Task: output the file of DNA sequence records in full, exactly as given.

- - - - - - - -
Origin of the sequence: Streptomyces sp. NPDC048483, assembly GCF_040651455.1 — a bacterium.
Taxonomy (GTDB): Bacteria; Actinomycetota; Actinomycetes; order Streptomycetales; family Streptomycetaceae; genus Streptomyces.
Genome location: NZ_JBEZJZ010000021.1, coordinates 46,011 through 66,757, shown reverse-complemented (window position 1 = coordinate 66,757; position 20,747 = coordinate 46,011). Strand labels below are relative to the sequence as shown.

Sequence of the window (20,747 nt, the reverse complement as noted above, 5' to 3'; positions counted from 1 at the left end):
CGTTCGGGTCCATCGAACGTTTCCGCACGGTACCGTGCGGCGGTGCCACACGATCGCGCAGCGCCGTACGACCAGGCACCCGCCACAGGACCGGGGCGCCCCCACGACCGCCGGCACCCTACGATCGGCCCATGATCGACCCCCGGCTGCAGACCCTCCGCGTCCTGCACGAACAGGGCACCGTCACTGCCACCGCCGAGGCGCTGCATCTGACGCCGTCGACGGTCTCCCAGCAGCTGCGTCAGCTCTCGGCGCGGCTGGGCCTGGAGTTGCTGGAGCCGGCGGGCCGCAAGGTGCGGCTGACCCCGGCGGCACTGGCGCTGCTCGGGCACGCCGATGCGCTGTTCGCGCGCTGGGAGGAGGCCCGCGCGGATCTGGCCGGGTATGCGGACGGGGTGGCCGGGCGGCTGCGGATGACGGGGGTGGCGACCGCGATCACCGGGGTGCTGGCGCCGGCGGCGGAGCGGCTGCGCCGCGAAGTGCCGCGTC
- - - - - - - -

Origin of the sequence: Streptomyces sp. NPDC048483, assembly GCF_040651455.1 — a bacterium.
Taxonomy (GTDB): Bacteria; Actinomycetota; Actinomycetes; order Streptomycetales; family Streptomycetaceae; genus Streptomyces.
Genome location: NZ_JBEZJZ010000021.1, coordinates 46,011 through 66,757, shown reverse-complemented (window position 1 = coordinate 66,757; position 20,747 = coordinate 46,011). Strand labels below are relative to the sequence as shown.

Sequence of the window (20,747 nt, the reverse complement as noted above, 5' to 3'; positions counted from 1 at the left end):
CGTTCGGGTCCATCGAACGTTTCCGCACGGTACCGTGCGGCGGTGCCACACGATCGCGCAGCGCCGTACGACCAGGCACCCGCCACAGGACCGGGGCGCCCCCACGACCGCCGGCACCCTACGATCGGCCCATGATCGACCCCCGGCTGCAGACCCTCCGCGTCCTGCACGAACAGGGCACCGTCACTGCCACCGCCGAGGCGCTGCATCTGACGCCGTCGACGGTCTCCCAGCAGCTGCGTCAGCTCTCGGCGCGGCTGGGCCTGGAGTTGCTGGAGCCGGCGGGCCGCAAGGTGCGGCTGACCCCGGCGGCACTGGCGCTGCTCGGGCACGCCGATGCGCTGTTCGCGCGCTGGGAGGAGGCCCGCGCGGATCTGGCCGGGTATGCGGACGGGGTGGCCGGGCGGCTGCGGATGACGGGGGTGGCGACCGCGATCACCGGGGTGCTGGCGCCGGCGGCGGAGCGGCTGCGCCGCGAAGTGCCGCGTC